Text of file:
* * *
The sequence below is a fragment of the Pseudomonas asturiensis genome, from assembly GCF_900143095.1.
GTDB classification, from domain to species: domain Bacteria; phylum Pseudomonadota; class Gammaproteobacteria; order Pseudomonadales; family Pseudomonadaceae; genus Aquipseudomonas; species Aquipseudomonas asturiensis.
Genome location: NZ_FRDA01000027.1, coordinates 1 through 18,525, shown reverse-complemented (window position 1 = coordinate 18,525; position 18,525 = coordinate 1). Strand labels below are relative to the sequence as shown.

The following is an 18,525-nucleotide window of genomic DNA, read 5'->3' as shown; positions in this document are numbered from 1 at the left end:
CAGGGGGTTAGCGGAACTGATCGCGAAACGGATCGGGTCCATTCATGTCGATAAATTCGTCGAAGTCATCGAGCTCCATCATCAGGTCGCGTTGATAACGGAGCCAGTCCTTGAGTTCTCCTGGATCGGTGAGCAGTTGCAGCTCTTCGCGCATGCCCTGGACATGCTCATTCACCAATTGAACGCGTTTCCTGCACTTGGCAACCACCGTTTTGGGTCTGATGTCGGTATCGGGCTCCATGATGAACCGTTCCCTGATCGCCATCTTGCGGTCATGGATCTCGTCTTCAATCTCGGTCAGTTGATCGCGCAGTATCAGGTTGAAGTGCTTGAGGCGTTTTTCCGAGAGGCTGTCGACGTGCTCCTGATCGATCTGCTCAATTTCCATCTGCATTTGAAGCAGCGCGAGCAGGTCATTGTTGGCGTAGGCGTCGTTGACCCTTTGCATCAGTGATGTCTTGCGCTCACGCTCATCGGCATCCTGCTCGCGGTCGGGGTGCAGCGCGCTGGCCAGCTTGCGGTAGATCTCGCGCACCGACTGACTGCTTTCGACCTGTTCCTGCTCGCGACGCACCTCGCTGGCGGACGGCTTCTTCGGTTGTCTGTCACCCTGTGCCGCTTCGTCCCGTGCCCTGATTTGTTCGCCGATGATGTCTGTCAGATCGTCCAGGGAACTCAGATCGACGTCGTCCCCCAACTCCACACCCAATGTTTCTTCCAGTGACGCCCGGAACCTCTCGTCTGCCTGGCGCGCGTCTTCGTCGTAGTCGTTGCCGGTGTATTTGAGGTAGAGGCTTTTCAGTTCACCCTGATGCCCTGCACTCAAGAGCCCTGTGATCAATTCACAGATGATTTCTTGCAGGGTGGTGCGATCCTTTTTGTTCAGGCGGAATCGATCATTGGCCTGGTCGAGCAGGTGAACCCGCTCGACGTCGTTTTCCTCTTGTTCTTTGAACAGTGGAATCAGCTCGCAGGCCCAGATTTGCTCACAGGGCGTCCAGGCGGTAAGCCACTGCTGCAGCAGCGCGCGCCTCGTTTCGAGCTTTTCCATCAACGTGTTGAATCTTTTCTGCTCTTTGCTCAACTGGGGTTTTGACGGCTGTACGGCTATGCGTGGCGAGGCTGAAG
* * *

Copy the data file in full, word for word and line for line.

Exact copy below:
The sequence below is a fragment of the Pseudomonas asturiensis genome, from assembly GCF_900143095.1.
GTDB classification, from domain to species: domain Bacteria; phylum Pseudomonadota; class Gammaproteobacteria; order Pseudomonadales; family Pseudomonadaceae; genus Aquipseudomonas; species Aquipseudomonas asturiensis.
Genome location: NZ_FRDA01000027.1, coordinates 1 through 18,525, shown reverse-complemented (window position 1 = coordinate 18,525; position 18,525 = coordinate 1). Strand labels below are relative to the sequence as shown.

The following is an 18,525-nucleotide window of genomic DNA, read 5'->3' as shown; positions in this document are numbered from 1 at the left end:
CAGGGGGTTAGCGGAACTGATCGCGAAACGGATCGGGTCCATTCATGTCGATAAATTCGTCGAAGTCATCGAGCTCCATCATCAGGTCGCGTTGATAACGGAGCCAGTCCTTGAGTTCTCCTGGATCGGTGAGCAGTTGCAGCTCTTCGCGCATGCCCTGGACATGCTCATTCACCAATTGAACGCGTTTCCTGCACTTGGCAACCACCGTTTTGGGTCTGATGTCGGTATCGGGCTCCATGATGAACCGTTCCCTGATCGCCATCTTGCGGTCATGGATCTCGTCTTCAATCTCGGTCAGTTGATCGCGCAGTATCAGGTTGAAGTGCTTGAGGCGTTTTTCCGAGAGGCTGTCGACGTGCTCCTGATCGATCTGCTCAATTTCCATCTGCATTTGAAGCAGCGCGAGCAGGTCATTGTTGGCGTAGGCGTCGTTGACCCTTTGCATCAGTGATGTCTTGCGCTCACGCTCATCGGCATCCTGCTCGCGGTCGGGGTGCAGCGCGCTGGCCAGCTTGCGGTAGATCTCGCGCACCGACTGACTGCTTTCGACCTGTTCCTGCTCGCGACGCACCTCGCTGGCGGACGGCTTCTTCGGTTGTCTGTCACCCTGTGCCGCTTCGTCCCGTGCCCTGATTTGTTCGCCGATGATGTCTGTCAGATCGTCCAGGGAACTCAGATCGACGTCGTCCCCCAACTCCACACCCAATGTTTCTTCCAGTGACGCCCGGAACCTCTCGTCTGCCTGGCGCGCGTCTTCGTCGTAGTCGTTGCCGGTGTATTTGAGGTAGAGGCTTTTCAGTTCACCCTGATGCCCTGCACTCAAGAGCCCTGTGATCAATTCACAGATGATTTCTTGCAGGGTGGTGCGATCCTTTTTGTTCAGGCGGAATCGATCATTGGCCTGGTCGAGCAGGTGAACCCGCTCGACGTCGTTTTCCTCTTGTTCTTTGAACAGTGGAATCAGCTCGCAGGCCCAGATTTGCTCACAGGGCGTCCAGGCGGTAAGCCACTGCTGCAGCAGCGCGCGCCTCGTTTCGAGCTTTTCCATCAACGTGTTGAATCTTTTCTGCTCTTTGCTCAACTGGGGTTTTGACGGCTGTACGGCTATGCGTGGCGAGGCTGAAG